Mutual funds typically have no employees. Instead, they rely on companies to advise the boards that direct them as well as handle SEC filings.
In 2011, David F. Swensen, chief investment officer at Yale University and the author of “Unconventional Success: A Fundamental Approach to Personal Investment,” wrote in The New York Times that mutual fund management “employed market volatility to produce profits for itself far more reliably than it has produced returns for its investors.”
“Too often, investors believe that mutual funds provide a safe haven, placing a misguided trust in brokers, advisers and fund managers,” he continued. “The companies that manage for-profit mutual funds face a fundamental conflict between producing profits for their owners and generating superior returns for their investors.”
Without their own employees and with the employees of the advising company lacking protection, there would not be anyone to bring attention to faulty accounting or filings.
The 1st U.S. Circuit Court of Appeals decided in favor of FMR, finding that, through Sarbanes-Oxley, Congress only sought to protect employees of public companies, not employees of private ones, a position put forth by the U.S. Chamber of Commerce.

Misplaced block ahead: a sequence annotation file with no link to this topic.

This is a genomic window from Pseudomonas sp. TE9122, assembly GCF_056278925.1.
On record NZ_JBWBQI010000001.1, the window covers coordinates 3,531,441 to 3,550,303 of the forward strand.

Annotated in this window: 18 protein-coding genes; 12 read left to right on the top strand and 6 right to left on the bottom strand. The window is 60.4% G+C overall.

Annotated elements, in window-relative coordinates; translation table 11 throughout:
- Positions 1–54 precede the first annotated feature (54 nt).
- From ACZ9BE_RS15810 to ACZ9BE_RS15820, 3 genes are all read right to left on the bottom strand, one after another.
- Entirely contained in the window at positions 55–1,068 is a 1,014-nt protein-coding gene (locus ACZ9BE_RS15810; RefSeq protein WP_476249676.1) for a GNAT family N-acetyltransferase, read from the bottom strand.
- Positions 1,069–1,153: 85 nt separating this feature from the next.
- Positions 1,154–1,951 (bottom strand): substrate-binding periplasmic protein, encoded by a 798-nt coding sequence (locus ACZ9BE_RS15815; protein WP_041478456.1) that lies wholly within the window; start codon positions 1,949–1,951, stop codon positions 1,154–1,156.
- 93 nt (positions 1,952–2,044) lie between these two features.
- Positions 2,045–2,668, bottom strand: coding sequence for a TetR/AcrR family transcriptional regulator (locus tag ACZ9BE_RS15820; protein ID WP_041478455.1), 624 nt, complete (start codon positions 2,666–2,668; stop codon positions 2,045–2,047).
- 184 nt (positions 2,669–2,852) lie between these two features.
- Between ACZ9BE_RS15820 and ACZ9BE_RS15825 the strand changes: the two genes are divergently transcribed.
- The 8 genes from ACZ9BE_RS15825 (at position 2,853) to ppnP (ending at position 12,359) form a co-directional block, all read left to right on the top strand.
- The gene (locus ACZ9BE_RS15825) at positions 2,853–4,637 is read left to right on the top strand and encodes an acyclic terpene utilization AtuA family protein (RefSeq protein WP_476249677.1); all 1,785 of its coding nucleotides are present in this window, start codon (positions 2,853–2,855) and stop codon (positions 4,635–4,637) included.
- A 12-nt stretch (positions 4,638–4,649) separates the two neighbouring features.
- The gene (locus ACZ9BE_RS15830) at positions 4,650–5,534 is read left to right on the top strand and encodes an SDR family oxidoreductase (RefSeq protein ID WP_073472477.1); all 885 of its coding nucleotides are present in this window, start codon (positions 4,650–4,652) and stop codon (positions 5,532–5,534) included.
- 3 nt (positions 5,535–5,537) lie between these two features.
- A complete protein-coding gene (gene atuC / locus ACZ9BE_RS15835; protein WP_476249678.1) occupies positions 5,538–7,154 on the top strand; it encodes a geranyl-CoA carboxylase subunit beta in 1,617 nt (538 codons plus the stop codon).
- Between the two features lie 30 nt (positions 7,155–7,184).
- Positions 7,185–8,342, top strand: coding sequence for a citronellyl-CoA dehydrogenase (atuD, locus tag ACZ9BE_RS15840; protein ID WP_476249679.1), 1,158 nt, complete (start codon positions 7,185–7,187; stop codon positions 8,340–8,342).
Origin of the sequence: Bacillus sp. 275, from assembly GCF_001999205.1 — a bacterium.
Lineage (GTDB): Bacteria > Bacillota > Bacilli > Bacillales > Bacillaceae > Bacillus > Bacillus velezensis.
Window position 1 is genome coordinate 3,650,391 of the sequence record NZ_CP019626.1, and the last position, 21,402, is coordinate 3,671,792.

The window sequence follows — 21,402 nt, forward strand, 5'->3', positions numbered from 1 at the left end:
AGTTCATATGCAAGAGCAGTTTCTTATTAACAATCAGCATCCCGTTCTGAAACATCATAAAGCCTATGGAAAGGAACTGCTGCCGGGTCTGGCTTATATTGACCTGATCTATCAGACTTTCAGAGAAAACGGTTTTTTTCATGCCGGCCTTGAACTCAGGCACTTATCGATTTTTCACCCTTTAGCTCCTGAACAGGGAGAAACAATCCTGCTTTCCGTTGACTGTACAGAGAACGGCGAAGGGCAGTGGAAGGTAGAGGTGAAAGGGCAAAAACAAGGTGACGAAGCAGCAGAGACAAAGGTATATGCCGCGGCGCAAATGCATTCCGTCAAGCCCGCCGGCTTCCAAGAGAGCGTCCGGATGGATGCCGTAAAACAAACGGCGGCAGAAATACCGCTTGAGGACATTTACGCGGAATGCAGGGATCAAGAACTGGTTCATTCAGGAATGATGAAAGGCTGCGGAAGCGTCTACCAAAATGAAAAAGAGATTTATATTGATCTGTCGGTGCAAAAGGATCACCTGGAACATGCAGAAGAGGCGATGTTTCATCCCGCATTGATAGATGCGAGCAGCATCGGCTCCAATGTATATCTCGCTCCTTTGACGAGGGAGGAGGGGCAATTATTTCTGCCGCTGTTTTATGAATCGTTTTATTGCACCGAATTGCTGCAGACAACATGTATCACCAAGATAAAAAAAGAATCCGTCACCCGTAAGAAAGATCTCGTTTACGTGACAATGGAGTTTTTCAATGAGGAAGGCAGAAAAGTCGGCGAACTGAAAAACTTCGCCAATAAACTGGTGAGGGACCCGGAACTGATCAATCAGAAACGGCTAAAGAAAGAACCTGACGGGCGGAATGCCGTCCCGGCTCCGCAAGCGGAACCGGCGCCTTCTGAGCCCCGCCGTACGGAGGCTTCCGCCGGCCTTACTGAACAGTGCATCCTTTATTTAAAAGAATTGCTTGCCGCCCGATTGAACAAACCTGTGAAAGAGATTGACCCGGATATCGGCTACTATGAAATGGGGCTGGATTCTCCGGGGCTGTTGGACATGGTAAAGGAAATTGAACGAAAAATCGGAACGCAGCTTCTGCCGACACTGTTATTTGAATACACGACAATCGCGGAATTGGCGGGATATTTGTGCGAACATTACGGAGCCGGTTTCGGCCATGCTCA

The Chamber of Commerce’s National Chamber Litigation Center declined to comment, but in a brief previously filed with the Supreme Court, the chamber argued that “extending SOX to reach those employees would not advance [Sarbanes-Oxley’s] investor-protection goals and would be directly contrary to Congress’s objective of protecting small businesses from the costs and burdens of SOX coverage.”
“We are really concerned about what this decision will mean for smaller companies that must work with larger public companies,” said Karen Harned, executive director of the National Federation of Independent Business Small Business Legal Center. “This is going to require them to go through all of these requirements to protect themselves and it will mean more litigation in the end.”